A Perfect Storm is defined as “a critical or disastrous situation created by a powerful concurrence of [movements].” A Perfect Theological Storm differs only in the time required for the concurrence: decades rather than hours. Such a storm has been gathering in the Catholic Church for well over a century. This essay will identify its movements, explain their relationships, and identify the timeline of their unfolding.
First, a quick review of the relevant historical background. Over several centuries leading to the 1700s, Feudalism was replaced by Capitalism, which was strengthened by the Industrial Revolution. Capitalism is characterized by private ownership of property and production and by free markets through which income is distributed. In the early 1800s Socialism, which arose out of concern over the exploitation of workers by the upper class, sought community ownership of property and production. Later in the century Karl Marx took a more aggressive view of Socialism—as a revolution in which the working class seized control of property and production. Communism is an extreme form of Socialism and is characterized by government takeover of private property and production and centralized control of all aspects of the country’s economy.
The Catholic “theological storm” began when Socialism was gaining a following, and in fact is related to it. The movements that comprise that storm are Social Justice theory, Community Activism, Humanistic Psychology, Liberation Theology, Seamless Garment theory, and Critical Race theory. Taken together, these movements have significantly changed the Catholic Church in ways the hierarchy generally embrace, yet many laypeople and priests find troubling. Over the last half-century, that gap between the hierarchy and the laity has continued to widen. A closer look at each of these movements will reveal why.
SOCIAL JUSTICE THEORY: The term “justice” is mentioned many times in the Bible. The term “social justice” (coined in the mid-1800s) is not mentioned at all, nor was it mentioned in the Baltimore Catechism. The difference between the terms is significant: “Justice” can be dispensed by individuals; “Social Justice” requires government enforcement and is thus closely related to Socialism and Communism. Jesuit priest Luigi Taparelli (d. 1862) was an early proponent of “social justice” as were his Jesuit successors. The term has been included in Catechisms after “Baltimore”, and was used by Pius XI in Quadragesimo Anno (1931). In 21st century Catholic writings, “Social Justice” has largely replaced the biblical term “Justice.” A notable example is passage numbers 1943-1948 of the current edition of the Catechism, which link “social justice” to the requirement of “reduc[ing] excessive social and economic inequalities.” Phrasing such as this is commonly used by the U.S. Conference of Catholic Bishops (USCCB) and has the effect of shifting doctrinal focus from individual action to group “obligation” of the state. Therefore, whether intentionally or unintentionally, it endorses a fundamental precept of Socialism.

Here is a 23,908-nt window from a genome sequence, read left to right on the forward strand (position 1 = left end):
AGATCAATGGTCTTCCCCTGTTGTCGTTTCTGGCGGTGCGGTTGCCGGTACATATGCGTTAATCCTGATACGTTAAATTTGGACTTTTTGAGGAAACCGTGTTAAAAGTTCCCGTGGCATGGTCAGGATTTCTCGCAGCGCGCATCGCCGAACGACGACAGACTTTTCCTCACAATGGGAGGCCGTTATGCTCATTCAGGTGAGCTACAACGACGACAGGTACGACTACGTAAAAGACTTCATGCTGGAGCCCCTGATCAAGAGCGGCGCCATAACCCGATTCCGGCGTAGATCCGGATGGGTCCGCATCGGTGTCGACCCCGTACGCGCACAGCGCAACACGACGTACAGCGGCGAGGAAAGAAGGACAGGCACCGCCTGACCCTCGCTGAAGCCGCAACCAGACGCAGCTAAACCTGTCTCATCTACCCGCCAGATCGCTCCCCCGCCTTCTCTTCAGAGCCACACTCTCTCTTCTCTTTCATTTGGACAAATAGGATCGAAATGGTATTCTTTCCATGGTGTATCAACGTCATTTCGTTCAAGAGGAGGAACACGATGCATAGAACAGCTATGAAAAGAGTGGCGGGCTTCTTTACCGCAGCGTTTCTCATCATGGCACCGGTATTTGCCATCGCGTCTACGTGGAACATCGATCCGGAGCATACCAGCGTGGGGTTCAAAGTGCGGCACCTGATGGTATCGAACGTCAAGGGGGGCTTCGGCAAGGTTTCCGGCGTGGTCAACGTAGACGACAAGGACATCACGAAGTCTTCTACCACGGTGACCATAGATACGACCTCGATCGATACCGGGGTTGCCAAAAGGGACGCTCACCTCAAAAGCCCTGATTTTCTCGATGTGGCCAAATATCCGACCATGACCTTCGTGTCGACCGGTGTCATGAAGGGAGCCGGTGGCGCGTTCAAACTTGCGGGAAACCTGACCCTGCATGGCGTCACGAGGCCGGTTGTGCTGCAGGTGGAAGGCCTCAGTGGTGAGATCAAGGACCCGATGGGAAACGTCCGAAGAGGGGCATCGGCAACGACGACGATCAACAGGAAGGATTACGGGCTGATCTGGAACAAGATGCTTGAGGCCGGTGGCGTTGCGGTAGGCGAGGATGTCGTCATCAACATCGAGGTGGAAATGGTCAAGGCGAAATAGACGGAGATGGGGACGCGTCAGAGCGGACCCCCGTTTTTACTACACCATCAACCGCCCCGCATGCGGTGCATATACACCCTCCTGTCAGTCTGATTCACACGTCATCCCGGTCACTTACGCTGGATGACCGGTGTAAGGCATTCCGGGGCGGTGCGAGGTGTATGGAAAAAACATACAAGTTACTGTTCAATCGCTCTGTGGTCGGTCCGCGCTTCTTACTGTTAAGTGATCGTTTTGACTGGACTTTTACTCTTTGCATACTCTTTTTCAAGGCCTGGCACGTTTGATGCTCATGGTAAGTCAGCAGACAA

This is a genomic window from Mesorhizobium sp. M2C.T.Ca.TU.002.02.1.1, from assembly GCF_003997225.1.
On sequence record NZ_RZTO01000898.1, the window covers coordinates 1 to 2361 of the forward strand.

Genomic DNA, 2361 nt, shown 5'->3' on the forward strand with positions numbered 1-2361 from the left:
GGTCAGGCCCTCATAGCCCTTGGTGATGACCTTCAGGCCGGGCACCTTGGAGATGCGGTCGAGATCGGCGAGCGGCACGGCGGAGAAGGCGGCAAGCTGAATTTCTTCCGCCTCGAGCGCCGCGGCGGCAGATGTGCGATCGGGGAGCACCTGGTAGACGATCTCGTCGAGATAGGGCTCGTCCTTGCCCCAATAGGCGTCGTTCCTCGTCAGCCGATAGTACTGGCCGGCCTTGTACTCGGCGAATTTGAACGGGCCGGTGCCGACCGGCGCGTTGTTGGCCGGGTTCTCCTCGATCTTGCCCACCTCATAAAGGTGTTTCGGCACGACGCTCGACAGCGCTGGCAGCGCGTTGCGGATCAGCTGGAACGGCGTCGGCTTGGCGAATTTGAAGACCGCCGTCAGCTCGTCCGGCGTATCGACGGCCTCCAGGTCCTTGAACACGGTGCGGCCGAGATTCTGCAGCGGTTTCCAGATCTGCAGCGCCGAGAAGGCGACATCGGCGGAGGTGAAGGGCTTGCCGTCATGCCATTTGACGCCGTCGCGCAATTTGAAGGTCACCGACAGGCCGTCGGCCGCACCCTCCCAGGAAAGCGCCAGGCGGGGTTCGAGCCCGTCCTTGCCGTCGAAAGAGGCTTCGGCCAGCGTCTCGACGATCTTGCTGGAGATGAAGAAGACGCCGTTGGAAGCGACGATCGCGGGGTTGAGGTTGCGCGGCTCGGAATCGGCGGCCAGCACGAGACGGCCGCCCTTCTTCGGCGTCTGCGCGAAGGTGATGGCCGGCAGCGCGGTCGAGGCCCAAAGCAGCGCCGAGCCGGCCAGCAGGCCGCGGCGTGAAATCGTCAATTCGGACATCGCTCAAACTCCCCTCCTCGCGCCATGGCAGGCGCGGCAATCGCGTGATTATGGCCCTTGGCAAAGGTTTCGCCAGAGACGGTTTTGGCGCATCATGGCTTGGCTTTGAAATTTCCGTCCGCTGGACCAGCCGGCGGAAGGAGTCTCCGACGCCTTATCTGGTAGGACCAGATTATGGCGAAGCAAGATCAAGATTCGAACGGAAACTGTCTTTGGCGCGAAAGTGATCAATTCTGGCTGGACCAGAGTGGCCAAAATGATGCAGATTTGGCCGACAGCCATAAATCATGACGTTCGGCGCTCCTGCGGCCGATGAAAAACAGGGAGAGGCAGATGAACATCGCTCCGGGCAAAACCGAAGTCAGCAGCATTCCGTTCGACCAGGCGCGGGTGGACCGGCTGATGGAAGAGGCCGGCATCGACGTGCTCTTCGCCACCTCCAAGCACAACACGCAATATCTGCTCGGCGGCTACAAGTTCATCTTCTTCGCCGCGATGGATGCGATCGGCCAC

COMMUNITY ACTIVISM is “the means through which individuals, groups, and organizations work together to bring about specific, often radical, changes in social, economic, environmental, and cultural policies and practices.” It is distinguished from “community service” in that it focuses primarily “changing underlying or contributing structures, practices, or policies.” [Emphasis added]
The best known community activist in the U.S. was Saul Alinsky, who though an atheist devotee of Marxism, had strong influence on Catholic social policies and, because of that, on Catholic moral theology. Alinsky drew his goals and techniques from three forms of Socialism: The Frankfurt School that was among“the initiators of what we’ve come to know as the sexual revolution”; the Antonio Gramsci School, that “focused on an attack on religion, a attack directly on God . . . [in order] to secularize society”; and the Fabian School, which focused on undermining Capitalism.
Alinsky recruited many priests and prelates for this effort in the 1950s, a relatively easy task given that many were already in place: according to former Communist Bella Dodd’s testimony in School of Darkness, “In the 1930’s we put eleven hundred men into the priesthood in order to destroy the Church from within. Right now [the 1950s] they are in the highest places in the Church.” (See this EWTN video.)
Among the priests and prelates associated with Alinsky’s efforts were Fr. Jack Egan, Fr. Tom Gaudet, Cardinal Samuel Stritch, Cardinal John Dearden, and Cardinal Joseph Bernardin (who called Alinsky “an inspiration” to the Catholic Campaign for Human Development). Alinsky managed to attract these influential Catholics despite his commitment to lying to retain an advantage, being “a clever counterfeit and hypocrite,” doing “what [one] can and cloth[ing] it in moral garb,” and proclaiming “If there is an afterlife and I have anything to say about it, I will unreservedly choose to go to hell.” One follower, Jesuit Fr. Mitch Pacwa, cut off his relationship when he realized that Alinsky’s method “stirred up enmities” and “divorced itself from standard morality” by focusing only on “help these poor people, whatever it takes.” [Emphasis added] But many others in the Church chose to remain followers .